The Courier News from Blytheville, Arkansas on September 21, 1934 · Page 1
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The Courier News from Blytheville, Arkansas · Page 1

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Friday, September 21, 1934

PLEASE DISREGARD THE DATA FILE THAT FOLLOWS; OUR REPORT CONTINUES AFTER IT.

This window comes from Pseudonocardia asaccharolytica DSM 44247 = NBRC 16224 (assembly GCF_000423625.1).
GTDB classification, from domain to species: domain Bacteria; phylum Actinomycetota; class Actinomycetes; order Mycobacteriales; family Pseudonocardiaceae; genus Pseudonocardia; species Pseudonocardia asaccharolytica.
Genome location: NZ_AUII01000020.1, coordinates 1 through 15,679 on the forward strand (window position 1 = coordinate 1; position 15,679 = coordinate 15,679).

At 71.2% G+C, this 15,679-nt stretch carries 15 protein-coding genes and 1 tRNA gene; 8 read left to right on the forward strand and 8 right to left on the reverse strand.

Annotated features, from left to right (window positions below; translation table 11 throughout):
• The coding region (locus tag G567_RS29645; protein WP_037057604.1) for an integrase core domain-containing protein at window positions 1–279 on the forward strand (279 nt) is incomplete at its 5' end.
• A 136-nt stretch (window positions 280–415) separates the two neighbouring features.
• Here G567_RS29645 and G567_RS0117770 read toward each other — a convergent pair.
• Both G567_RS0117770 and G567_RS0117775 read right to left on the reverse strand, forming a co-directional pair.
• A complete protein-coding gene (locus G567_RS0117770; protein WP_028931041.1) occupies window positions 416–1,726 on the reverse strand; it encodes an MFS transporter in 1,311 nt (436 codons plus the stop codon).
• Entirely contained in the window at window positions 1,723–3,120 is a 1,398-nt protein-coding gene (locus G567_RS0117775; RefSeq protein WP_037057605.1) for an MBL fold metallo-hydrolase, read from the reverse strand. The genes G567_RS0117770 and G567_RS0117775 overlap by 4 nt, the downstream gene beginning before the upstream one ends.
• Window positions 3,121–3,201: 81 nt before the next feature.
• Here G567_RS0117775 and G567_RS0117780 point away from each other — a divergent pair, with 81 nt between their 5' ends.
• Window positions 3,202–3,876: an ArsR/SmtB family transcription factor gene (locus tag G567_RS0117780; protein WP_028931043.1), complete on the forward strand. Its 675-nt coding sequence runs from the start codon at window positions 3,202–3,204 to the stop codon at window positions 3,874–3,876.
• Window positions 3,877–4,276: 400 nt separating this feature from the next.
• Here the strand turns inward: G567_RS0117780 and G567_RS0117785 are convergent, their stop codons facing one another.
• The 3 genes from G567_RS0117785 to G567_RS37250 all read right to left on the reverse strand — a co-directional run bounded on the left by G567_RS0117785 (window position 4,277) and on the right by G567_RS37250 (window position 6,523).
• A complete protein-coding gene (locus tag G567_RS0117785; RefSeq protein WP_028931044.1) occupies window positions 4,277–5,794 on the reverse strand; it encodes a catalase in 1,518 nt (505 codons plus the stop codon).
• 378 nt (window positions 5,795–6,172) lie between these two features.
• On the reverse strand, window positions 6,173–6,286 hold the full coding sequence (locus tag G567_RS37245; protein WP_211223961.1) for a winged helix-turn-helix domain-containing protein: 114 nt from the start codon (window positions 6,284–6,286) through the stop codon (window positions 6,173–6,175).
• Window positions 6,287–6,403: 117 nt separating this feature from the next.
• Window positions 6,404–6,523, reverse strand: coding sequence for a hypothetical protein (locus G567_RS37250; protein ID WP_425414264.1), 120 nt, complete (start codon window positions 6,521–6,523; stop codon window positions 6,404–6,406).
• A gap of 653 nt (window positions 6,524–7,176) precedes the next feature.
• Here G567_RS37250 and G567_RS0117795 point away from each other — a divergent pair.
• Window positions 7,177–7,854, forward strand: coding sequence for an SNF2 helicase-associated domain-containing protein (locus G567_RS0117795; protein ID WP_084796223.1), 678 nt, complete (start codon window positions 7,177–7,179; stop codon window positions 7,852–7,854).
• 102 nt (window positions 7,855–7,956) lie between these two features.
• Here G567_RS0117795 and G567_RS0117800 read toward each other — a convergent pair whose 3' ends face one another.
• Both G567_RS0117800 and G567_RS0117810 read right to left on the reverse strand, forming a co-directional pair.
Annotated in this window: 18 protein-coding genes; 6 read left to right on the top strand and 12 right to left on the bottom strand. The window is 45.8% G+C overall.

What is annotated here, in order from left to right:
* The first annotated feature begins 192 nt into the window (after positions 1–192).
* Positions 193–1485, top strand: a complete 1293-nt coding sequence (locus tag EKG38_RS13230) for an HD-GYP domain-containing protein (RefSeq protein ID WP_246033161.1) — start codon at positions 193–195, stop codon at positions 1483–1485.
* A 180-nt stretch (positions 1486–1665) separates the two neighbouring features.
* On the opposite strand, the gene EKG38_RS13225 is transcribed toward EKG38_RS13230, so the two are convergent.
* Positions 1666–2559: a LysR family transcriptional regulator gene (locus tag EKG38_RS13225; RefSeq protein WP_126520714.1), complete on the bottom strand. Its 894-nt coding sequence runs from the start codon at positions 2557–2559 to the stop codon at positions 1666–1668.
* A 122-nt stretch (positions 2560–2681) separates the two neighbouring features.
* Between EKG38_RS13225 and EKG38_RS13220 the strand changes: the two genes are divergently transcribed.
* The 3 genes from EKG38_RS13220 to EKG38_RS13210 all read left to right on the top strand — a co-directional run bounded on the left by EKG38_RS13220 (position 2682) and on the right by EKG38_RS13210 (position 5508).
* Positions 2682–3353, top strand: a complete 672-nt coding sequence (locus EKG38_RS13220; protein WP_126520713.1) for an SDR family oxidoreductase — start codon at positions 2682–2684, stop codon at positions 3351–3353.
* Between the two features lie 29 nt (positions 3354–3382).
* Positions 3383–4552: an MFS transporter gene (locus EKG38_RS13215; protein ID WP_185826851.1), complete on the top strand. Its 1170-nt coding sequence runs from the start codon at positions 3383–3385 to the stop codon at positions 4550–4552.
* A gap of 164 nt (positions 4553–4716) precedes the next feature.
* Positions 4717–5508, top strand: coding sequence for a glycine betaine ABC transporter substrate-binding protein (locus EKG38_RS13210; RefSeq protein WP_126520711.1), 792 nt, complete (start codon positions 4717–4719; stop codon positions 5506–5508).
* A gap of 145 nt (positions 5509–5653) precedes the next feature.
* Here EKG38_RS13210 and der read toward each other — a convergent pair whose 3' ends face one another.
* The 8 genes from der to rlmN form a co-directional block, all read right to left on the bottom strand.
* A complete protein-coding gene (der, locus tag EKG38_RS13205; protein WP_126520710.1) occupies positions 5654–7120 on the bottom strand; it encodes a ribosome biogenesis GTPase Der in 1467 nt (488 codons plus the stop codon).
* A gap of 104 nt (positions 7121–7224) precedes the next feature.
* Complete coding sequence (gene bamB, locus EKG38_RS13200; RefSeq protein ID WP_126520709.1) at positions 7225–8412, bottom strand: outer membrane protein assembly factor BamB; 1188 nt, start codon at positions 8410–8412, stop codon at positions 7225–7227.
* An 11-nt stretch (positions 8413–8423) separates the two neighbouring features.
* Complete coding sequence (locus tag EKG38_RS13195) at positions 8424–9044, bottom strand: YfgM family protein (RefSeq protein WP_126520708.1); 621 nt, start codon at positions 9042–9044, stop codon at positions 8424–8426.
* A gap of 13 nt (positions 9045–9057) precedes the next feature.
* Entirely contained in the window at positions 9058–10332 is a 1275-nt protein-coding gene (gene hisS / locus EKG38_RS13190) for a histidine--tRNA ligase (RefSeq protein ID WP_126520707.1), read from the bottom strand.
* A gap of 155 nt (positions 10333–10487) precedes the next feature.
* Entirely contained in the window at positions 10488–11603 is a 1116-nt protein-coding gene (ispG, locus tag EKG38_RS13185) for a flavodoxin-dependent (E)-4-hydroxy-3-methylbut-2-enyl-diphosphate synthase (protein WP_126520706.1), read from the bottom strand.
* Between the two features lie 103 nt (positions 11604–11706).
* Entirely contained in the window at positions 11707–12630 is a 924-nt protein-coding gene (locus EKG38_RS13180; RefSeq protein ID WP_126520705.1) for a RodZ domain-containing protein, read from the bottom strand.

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if .Served by United Pren VOL. XXXI—NO. 100 -'• &#: ^LYTHEVILLE COURIER NEWS N ' -—-• T» *^ TUB DOMINANT NKWBPAMW OP NOKTHEAsr ARKAN8AB AKD BODTHHAOT MIBBOUjU Blytlwvllle D»Uy Newi Blythcvllle Carrier Mbslislpul Vulley Le»o>r Blythevllle ller.ld ROOSEVELT \ILYTUI':V1U,K, ARKANSAS, PUHMY, Sfil'TKMIWH 21,'1934' 82NGI/E COPIES FIVE CE. FOR END OF STRIKE Lindbergh Prisoner Firm in Denials Authorities, However, Are Satisfied They Have the Right Man NEW YORK, Sept. 21 IUPJ — A stolid thin-lipped ex-convict from Gcrmtiny today resisted the combined efforts of police and federal agents to link him with the kid- naping and murder of Charles A. Lindbergh, Jr. Weary, pnle, find at times wltli tears in his eyes, Bruno Richard Haiiptmann refused to yield—even when police confronted him with positive prool that $13.750 ol the 550.0CO Lindbergh ransom money was in his poi-scsslon. Then they battered him with questions about air imposing army of circumstances designed to connect him with the actnn! kidnaping. The money, found under a concrete floor in Haiiplirmnn's garage, has been definitely identified as part o! the Lindbergh riinsom and Dr. J. F. Condon, intermediary in the ransom negotiations, picked Hauptmann out of, a group of 15 men anil Identified him as the man to whom he gave the money. Issues Murder Warrant Meanwhile at Trenton, N. J., Gov. Harry Moore issued ft warrant calling for extradition of Hauptmann from New YovK to, New Jersey to face charges of having murdcrec the Lindbergh baby. It. appeared likely the request would be grant- .ed, •••.-.'-, In' ( the:] end—after, JJauptinam had 'stood' in the 'white 'glare o' lights, at the police —lineup ant after he had been bound - over without bail at his. arraignmcn the. police and federal agents were convinced .thai tne prisoner vril." directly involved in the planning and execution of tile most sensational crime of the century. But Hauptmarfn and his exhausted wife were as vehement ns evei In their denials of his guilt. Stand ing dazed and shaken in polici line-up Haiiptmann denied know ins lie had possessed the ransom, money and denied ever visilini the vicinity ol. the Lindbargl home in New Jersey, from whic' the in/ant was kidnaped Mnrch 1932. There were, however, significan developments In the drive of po lice to complete solution of th Lindbergh mystery—a baffling c/- which they believe Hauptmann' arrest will solve. It was significant, lor instance that whereas federal officials convinced it was a one man Jo the New York police take a dif ferent view. ^\ct A One Man Job" Chief Inspector John H, Sullivan said the_first visible break '.u llauplmann's composure came as he talked to the prisoner. His shoulders sagged after many hours ot questioning and tears ciime Into his eyes. "This was not a one man job," Sullivan said later. "Do you think Hauptmann chiseled in to get the ransom " he was asked. "Lots of things are developing rapidly,". the Inspector replied. "As ft now stands, if this man was not present at the kidnaping he liad a Hand j n n. There' others in it, however." Hauptmann will be indicted by the Bronx county grand jury lo- day or tomorrow, Asst. U. S. Ally. Andrew McCarthy announced. He said the prisoner told him he"dld not want a lawyer. Hauptmann was taken (o the Bionx county jail to await hearing on Monday. WASHINGTON, Sept. 21. (UP)— ' Hie United States liadn't gone I the gold standard the Lindbergh idnaping might have remained un- olved. .. : Lindbergh ransom money was 1" old cerliflcalts. which were called i by the treasury last year. The ppearancc of gold certificates, so .riking nowadays because of their arity, put investigators on the trail f Bruno Hauptmann. HopcweU's Prayers Answered HOPEWELL, N. J., Sept. 21. (UP) . — This hamlet, that for several lonths In 1932 was in the thoughts f millions throughout tlie world, It today that its prayers had been nswered. , | Dozens of Hopewell citizens have rayed constantly, since Charles i \ugustus Lfhdbcrgh jr. was stolen rom his crib in his parents' home our miles outside ot town, that he criminal would be caught, and punished. Prom the altars of little churches rayers have been offered once a month. ; The. townsmen today gathered In he few email public places of busl- Old Yellowback Bills Give Clue In Kidnap Case Girl Suikci « . ,, ., ,. '" "'9 falie«e uniforms customa They lire shown being servi'ti dinner ess, read tbeic newspapers avidly, stlik ers face imprisomhcnt for the duration oC the textile strike. nd quoted paragraphs to one an-^5' soldier jailers in the internment camp at Atlanta, Ga., whsrc 'they arc held on charm of linving Not once had they forsaken their iriginal conviction—that the kid- mping would not go forever im- olvcd. Curtis Delighted NORFOLK, Ta., Sept. 21. (UP)— rohn Hughes Curtis, the boat bulld- T who duped Col. Charles A.' Lhid-. lergfl into, a search .'at. sea for'hh'', itdhsjped son, today expressed "dc-l,,. . „ " lghf,\ : at>new developments In the Lhange ..UHevS ..Belter attempted to prevent workers [ram cnlerinB a cotton mill at Ncwnnu, Ga. Murdei 1 Dcieiidants Await ' Visit From Daughter, Sister ^^"S?rSS . . .,; D ' miles norlii, tiic bodies or BO orill- Death Toll of Windstorm nnd Tidal Wave Today Is In Excess of 1,000 OSAKA, Japan, July '1'i (Sulur- day) (UP)—Ofllcials concentrating a search lii/tlie O.uikit region, hard hit by a typhoon and tidal wave. said al midnight Hint the death list stood at 1,061 persons, with 3.051 Injured nnd 11)0 mining, nsldu from 200 lepers washed lo the sen. OSAKA, Japan, Sept. 21. (UP)— A typhoon and ilclnl wave Hint struck Osiiku prefecture with terrific force today cnu.icd ti3:i dealhs. mostly among school children trapped In collapsing biilldliiR-j, un ul- (Iclal report, said tonight. Tlio olllclal -<>stimnle listed 2.112 persons injured, many critically, nnd 08'missing nfler the storm. Properly damage wns estimated at '200,000.000 yeii. Tile storm, wlilch swept In from the Pacific at noon, knocked dowr tnll buildings as if (hey were match slicks,' toldcd Ihc walls nl schoo' buildings over Ihe children at their studies, avr;l washed ashore scores of vessels, some of them nvlglitnt, 1.500'tons and itiorc. •From tlie ruins of the school: Bnndils Take $50,021 From New York Bank NEW YORK. Sept. 21. (Ul>> — 'I'lirec- bandits robbed a lirnncli of tin; Cnrn Kvchimgc ijunt: mid 'fnist iroiiijiimy of $50.tai loiluy afk'i' slti'j- [isliii! the nlalit wiitehi'ian him lying lip nine finploytM us they repurU'd for w<u'k. Tlio robbers gained access to ( the bunk through n skylight. They sur- j prised Ihe wnlnhmun, John icano, I knocked him unconscious, and cou- .rental ilieniselvcs to a\vnlt arrival of IMunrd fieneliun, bank manager. As employes came through lite door Ihey were seized, ijoimil. nnd toi.wd Into a big clojct. When llciichnn aiTlwif lie was forced lo safe and tlie nibliors scooped fled In nn 1111- TD i ID .MILLS Fair, Settlement of Differences With Employers Is Promised " ' '. Three Negroes Arc Arrested Following Battle with Railroad Agent JONESflORO, Ark., Sept. 21 (UP) i —The mangled body ol nn inilden- llflcd white woman, about 35, whom officers believe was the victim of an attempted criminal • assault by three negroes, was found on the ,1! v. * IIYDi: PARK, N. Y, Sept Jl (HP)— Picskk'iU Roosevelt todaj culled on tlio lc\tll v strikers to roliiin lo llielr Job; ,A- Ills appeal was contained In''a formal itiik'muit. as> follows. 1<t i "In ' founally approving (he f'a- (porl biibmllted lo me by the • board of Inquiry loi the cotfiu textile Industiy I want to exprea j the very sincere hope that all em- ployes now out on itrllte wlVl'je'- Uirn to woik and that all tcxlfla iiiiuiiitaeliirifi.s will take bnclc em- ployes without discrimination ••*"' "Al Uic-snme lime I nm'corlfl- dent that mamilactincrs will aid- tlic yovevniucul in the carrying oul ol Ihc steps outlined: "Settlement ot the pioblcms Involved will bo rcnchcd with Die exercise ot n bplril of co-operation and fair play on both sides" Mi 1 . llaoscvelt's siutiimunt was' in support of thr report of hh special board ot Inquiry which <K& lircscirted to him u'Sterday for Frank Barnes; Hayti,'Mo., farmer; spirited out of Ulythcville after lIGHTPLIt | and his'two sons. Archie and \vll- lield in jail ing returned liqre. They were to Pro- Cure Snake Diet Claimed As Eczema TARENTCJM, Pa. (UP)-H you have eczema, go on a blacksnake diet. That's the advice of Cecil Schreckengost, Precport who invited two friends to his hone for 8 "snake fry." "Tasted Just like chicken, and believe It win help my cciema, schreckeiigost said. Sentenced for Thell" Joe Willie Mosbj. negr>, has teen fined $25 and sentenced on 30 days In Jail on a charge of petit lirceny. Albert Kemp has been clr:&r« ol soun Federal Judge' Fields. Government Has No Right to Help KANSAS CITY, Mo.—Authority of the Public Works Administration to grant funds lor the construction of municipal utilities was denied Tiuusdgy In an opinion handed down by Uniled States District Judge Albert L. Reaves. ' ' The decision was given in a case Involving a plan to construct a municipal light plant at Concordia, Mo., where (lie Missouri Public Service Co. oi>erates a plant. The city has sougftl a loan of $30,000 and ;\ Brant of 417,000 from the PWA. "It must be ruled," the opinion stated, "that the Administrator ol Public Works had no constitutional authority to aid the defendants the construction of the project ind if it were Intended by Congress to promote that character of construction work under the Industrial Recovery Act, then such purpose impinges upon constitutional inhibitions and Is invalid." Holding that the State has exclusive right to control the manufacture of .electricity, Judge Reeves said "it must follow that if Congress has no power to control the generation of electricity as In the instant case, it would have no authority lo grant aid lo the construction of a plant over which it would have no legislative authority." Ickes Nol Worried WASHINGTON.—The decision ol Federal Judge Albert L. Reeves in Kansas City holding that the PWA liad no right to grant /unds (o help bniid a municipal light plant at Concordia, Mo., is not causing Pub- .lio Works Administrator Harold L Ickcs any concern. Tr.c main question of the right to grant Federal funds to varioti bodies, stnt«3, counties and niimlcl' palltles, for such purooses as the) Hay see fit has been repeatedly up held by the United Stales Supreme Court it was said at the PWA off! s. If, this ruling by Judge Reeve nolds, then the whole billion dolla construction program or tlic PWA can be thrown out, say officials wh are skeptical of its significance Most of this construction Is alreid ancing Terms specjive .Home Stockholders of tlie Mississippi County Builc'iig and Lean association, in a meeting yesterday afternoon, amended articles of incorporation : and by-laws to permit n change from serial investment stock to 'fully paid stock. the change is being made so that the association will be in a position to make loans on . the same basis as financing institutions cooperating in the Federal Housing Administration's program, according to B. A. Lynch, secretary, who stated It will result in a material reduction in tlie cost to borrow . 11 Im'y'/oj}., chaws i brought "ack here recently. Officers, urdor In tbo.;dcath oi^lB-y^aV-. taking precnutlou :to keep tli6"trlo' old C. A, Martin, taxi-driver, looked forward anxiously today to a Sunday from their daughter visit nnd sister, Mrs. Nettie Riley. after receiving word that she had been acquitted of a charge ol obtaining money under fnlsc pretenses at Ok- lalionia City, OX-la., yeslcrilay. 'Vlie'll come Sunday sure, wllli the rest of them." the father said when told of his daughter's acquittal. A reporter had offered the prisoners a written account of Netlie's acquittal uut they had asked that it be read, explaining that they could not read: The acquittal of Mrs. Rilcy, 17, still finds the barnes family faced wilh man)*" difficulties and misfortunes. Besides the trio held here Under the new plan there will | Mrs. oeraldine Anderson, another be insurance-or shares, by the gov- daughter nnd sister, is charged with oIjtQjrjj^g t)lons y ur] [] cr false pretenses at Oklahoma City and must eminent, the same as batik deposits are now lnsiu-cd. Loans will be converted to monthly reduced loam whereby the payments will be applied iirst to the Interest for Hie month and then to Hie principal, the interest p.iyment being reduc- d and the pi-.ncipal payment in- leased each month. The monthly aymcius; however, will remain the jiaiTomiTc'rVv' ame throughout the We O f tl, c }K,rn£ under way, some of it Is complctet As the PWA Is not directly a part to Ihe Concordia suit, no action cat be taken h«e lo carry the case I a higher court. That will be up t a charge ot i^ault ana bttttry. the municipality Itself. face Irial., The wife and mother is near death al the home near Hayti. Mrs. Anderson's husband is serving a sentence at El Reno reformatory in Oklahoma on a liquor charge. It was while on the way to Ok- see the two girls and his from harm, have allowed no one to visit them and they arc looking forward with anticipation to a visit by relatives .Sunday. The oldest ,son looked forward especially, today to seeing his baby daughter: "We \vero picked up on July 15, her first birthday," Willie said, "nnd I haven't seen her or any of tlie others since. I've just written them to bring her" (referring to a letter he had asked tile turnkey to write for him). drcn and three teachers were recovered from the debris. Elsewhere throughout the prefecture the ' • TO DISMISSAL Primary Contest Will Come Before Judue Killougl , a! Osccola Tomorrow Total Offered for Refunding Now Exceeds $108,000,000 youllifuf niylhcvlllc OSCEOLA, Ark., Sept. 21.—A - hearing on the motion of Ifugli W 'H Craig, of Osccola, Democratic nom'" number of monl Hy amount on the principal and pdHr'H 6 ? 51 will1 . !U ' lom " lic;>11 3' ^milted fatally stabblnj and bsi $rt on th "rTnT ° tlU! ai "° >mt y ° Ung Marlin bsc(1Ilsc llc ref " sei1 The?e ,-n i'J f r ; to cnrr - v theln furlhcr «» ««"' «'ny Jnere \Uil be a dcfliiitc number if monthly payments without rc,- ard to the maturity uf stock. Eaco idrrower will know definitely when ic goes into a loan how many pay- nents of certain amount will have o be made to pay oir the lonn and ntcrest. lxli ™ cllls i 'Driver. In purported confes- | .Ions the 1 father and one son ad- than he had originally agreed. aroused considerable public feeling here and tlie trio, who confessed at Little Rock, were (mmea'iatsly According to Mr. Lynch, this will apcu a new opportunity to finance ionics through a home institution bus keeping the money workino in BIylhcvilie. Tlic Mississippi county Building ind Loan .issocialion, which has financed the building of several homes In Blytlm-ille. was organized in 19H. '- circuit court clerk, to dismiss the contest suit rued by Addison Smilt!, of niythcville, losing candidate, will b2 had before circuit Judge Nell Klllough here tomorrow. The hearing win begin al 10 a.m. Mr. Craig contends 20 rcs!- Baptist Church Will Welcome New Pastor Members of the First Baptist church will celebrate the arrival of their pastor, the Rev. Alfred Carpenter, Sunday with all day services. The Rev. Mr. CarpenUr has been traveling! i7i Europe, after altcnd- Cralcr I-ikr Drew 100,000 CRATER LAKE NATIONAL PARK. (UP) _ visitors at Crater Lake have veac.hed in excess ol 1,000 for the current vacation season. This number surpasses Insl year's figurf by 10,000. • Cotton Seed and Dancing Discussed for Rotarians of the ohlckawwba dbtrlct ot Ihe county, w'no signed the affidavit supporting Mr. Smith's charges of fraudulent and Illegal voting, in the Osceola district, are not "repulaWe citizens nor (juall- licd rlectors." Mr. Craig Is represented by J. T. Coston. A. p. Harham and G. B. Segraves of Osceola. The Blytnc- vllle firm of Harrison, Smith and Taylor is counsel for Mr. Smith. LITTLE ROCK, Sept. 21 (UP) —Approximately $6.000,000 of stnte highway and toll bridge bonds were deposited today -wllli the Arkansas bond refunding board for refunding by George A. Leary, representative of New York 'bondhqld-' ers, J. Prank Bcasley, refunding supervisor, said. These bonds bring (he amount deposited by the New York refunding committee "to npprSxun- atcly S48.000.000. The total of bonds deposited with Ihe board for refunding approxlmal.es 8108,000,000. A committee, appointed by the joard to list tenders on bonds n'hich will be retired with $1,350,OCO now available, met this afternoon to study n list preparetl by Arthur Little, representative of St. Louis bondholders. More tha'n S8.000.000 In have been tendered to the board, Bensley said. Those offered at the lowest prices will be retired. Slate Collon unit railroad tracks, 1 1-2 miles smith of Waldcnburg today. WnldcnlniiK Is In Poinsctt county, about 25 iiillen southwest of here. , OlUcers believed the woman, i>oor- ly dressed, hart been thrown from a freight train that passed through about midnight, uoth legs were cut oft near the body and one arm was severed. The 1-oilV was dragged rtxiuta hundred yards. • :i ... . .-...,Three negroes, two of whom s 'wcrd critically Injured when shot by siicolnl agent of the rnllrowl, we., ridiiig on the .same train wllh the womnn, officers stud. •• , Negro Near Death One of the rjcgrocs, • Robert 2-1, formcr.-LoulsIona convict, ot Vlnson, La'., was 1 expected to'die. lie vvns shot through the left Inn, (he right side, and the rlglit forearm. , i 'Matthew Curler, 1C, of Slirevc- 1'ort. Ln., was shot through tile loll side and a second bullet fractured the bone In his left leg. Tlic other negro, unlilt, was nr- xcstcd find placed In jnil_ here. Guards were thrown around a local hospital where the other two were taken. ., Attacked Agent The negroes, officers said, got off tlic freight train Here mid were ordered out of the railroad yards. They climbed board Ihe train Near Paragoul'd Ihc special agent, Morris Elliott, 38, accosted Uiem as he was going from the oil 1'cacc Seems Ne»r WASHING TON, Sept al (UP)— Textile strike pence after' morn .hail two weeks of bloodshed aiii sabotage appeared imminent today ns strike lenders rushed here.for decision on the federal media lion board's peace plan H was learned nuthorltalliely lhat strike ehleftalns /dt lhat peace .was: near. ' Tlic president'^ uiioxpeoted re- tiiiest that the striken' rsfurn to work on :thc basis of the Winint board's program for adjusting problems. In, the lndustry-»aa n^etwcjj yithanl-. comm»ht at the offica' of Francis /J. Gorman, strike leader Members of the textile unions executive council were hastening here for a conference at-wnich a for-nal decision will be made. Man. 'of them are In strike areas and may not be able to reach Washington until late loniglit: * , engine to the caboose, on an Rhodes, husky and the largest of the (.lirce negroes, grabbed him, h'c said, and the others also attacked him. ife felled two of them with his pistol, Tlic woman's body was discovered by another train shortly after Treasurer Roy Leonard has been authorized lo buy bonds tendered after approval by the bond cominlllcc. GovernWnt Agents Will Speak at Bankers' Meet CHICAGO (UP)— Speakers close lo the administration will explain activllles ot government agencies In the mortgage field when the Mortgage Bankers Association meets here for Us 25lh annual convention Oct. 4 and 5. Wine Testers Back on Job at Coast Fair SACRAMENTO, Cat. (UP)— Wine testers, wno had no! participated in a public judging contest In 14 years, returned to Itielr beloved work to sample scores of wines displayed at Ihe California State Pair. The vintage section of the fair "eaturcd the first official wine con- .esls since Ihe advent of prohibl- ion. Famous dry wines of the northern coast area and sweet wines of the Inner valleys divided the honors. Members of learned about dancing at the Thursday noon ble. FOREST GHOWR. ore. (UP) — Some people will walk a long way for an education, ftank Roberts, 18, hitch-hiked from Darien, Conn., to this city In seven days, to enter Pacific University. tlie Rotary cotton seed I rector ot the National Emsrgcncy club Relief Council, is to be one of the nnd speakers, according to, George Pat- .regular meeting tcrson, secretary of the association tlle "°? cl N °-| Walker is known r-s 'the pi'«l- ! dent's lieutenant in all recovery I 1 .. B. Lyman m,aiiagcr of the ana relict projects through his po- Blytheville Cotton Oil Mill, dls- sition as executive director of the cussed colton seed and the price NEC, \vhleVi co-ordinates In the being p;ild by loc.Tj gimicrs for operation of the Home Owners that commodity, and Miss Ruth txwn Corporation, Pr.rm Credit Moreno, assistant to Miss Margnret Administration, fh» Nationjil Decov- Monut. dancing. teacher, 'gave a cry Relict Administration and sub- solo number. Iskllary bureaus. n- ns scn[ aut The negroes claimed they wore 'ii route to Steele, Mo., lo pick colton, officers related. Osceola Light Plant Loan and Grant Changed A loan and grant of $52,000 to the city ol Osceola tor Improvement of It.-, municipal light plant, approved some time ago, has been changed tb "a grant of S15.000. according to an Washington by Will Demobilize Troops , ATLANTA Qa, Sept 21 (UP) —Believing that President Roosa- wlt's personal appeal t 0 strikers and manufacturers to end the textile -strfke would produce results, Adjt. Gen. Lindley Camp today contemplated -demobilisation . of Georgia's national guard, on strike duty. . - 1 ~ The demobilization of ttio-'^lix) trosps lii Georgia Is expected to be veil under way by Monday, hc'sald Wanted in Four States for Worthless Ch'ecks P. H. Hobgood, taken into cus- ody by officers here yesterday for questioning after being louifd^hi i car parked on a side road> off Highway 61, Is wanted In - four stales for giving worthless checks officers said today. " ; ' Hobgood Is alleged to have given 51.000 check in the piirchase^of the car In which he was seller; when picked up yesterday, the check later proving bad. Previoiis- Vy he had given bid checks.at Washington, D. C., Chicago and Huntlngton, W. Va. The car waj bought at Evansvllle, Ind. Hobgood, who says he Is a st«- tistlcal worker for a rnilsay company, will be turned over to Iwl- ana authorities, it was announced' An Evansvllle auto dealer Arrived today to return the car, a large sedan. announcement at the public works a;tm(lstratlon. The change was made, it v announced, because the city !• sold bonds in private'markets nuance the project. . to Fox Terrier Most 'Versatile Musician Seeks Divorce Here SEATTLE. <up>-Mi<*ey, I year-old fox tevricr owned by Mrs. Robert White, formerly a rest-1 D. C. Read, claims lo be America's dent of Illinois, Iras filed suit under Arkansas' DO-day divorce Ia.w In chancery court here seeking a divorce from Catherine H. Willie. The plaintiff charges duserlton and charges, among oilier allegations, llvil the defendant relived to live with him because of rcll- stous differences. Reid, Evrard and Henderson, local law firm, Is counsel for the plaintiff. most versatile canine musician. The dog "plays" the piano, drums, mandolin, zither and 'a one- string chines:- instrument. He began his music lessons \\-Vtoi si:i months old, on a loy piano. Mickey handles the drums wllh small sticks clipped lo his paws. Picks ior the stringed instruments also nre slipped .on. His selections nre not always classical, but are effective, ' Brother of Mrs. Barbara ' Dies at Farmington, Mo, J. Y. Counts of Farmfngton, Mo, brother of Mrs. George W. Barham, died at his home in that city ,last night. Funeral services will be held tomorrow afternoon. The deceased had frequently visited here as the guest of Mr. and Mrs. Barham and had broadcast over Ihe local radio station, having been well known for his violin programs. Mrs, B.irliam Kent up this morning to remain'for several days. WEATHER Arkansas—Mostly cloudy with showers in extreme.cast portion,lo* night. Saturday cloudy, possible showers, rising temperature. ," The m'axhnvim .temperature h*tt yesterday -,was 93, minimum 66, clear, according,to Samuel P< Noc- rls, official weathtr observer,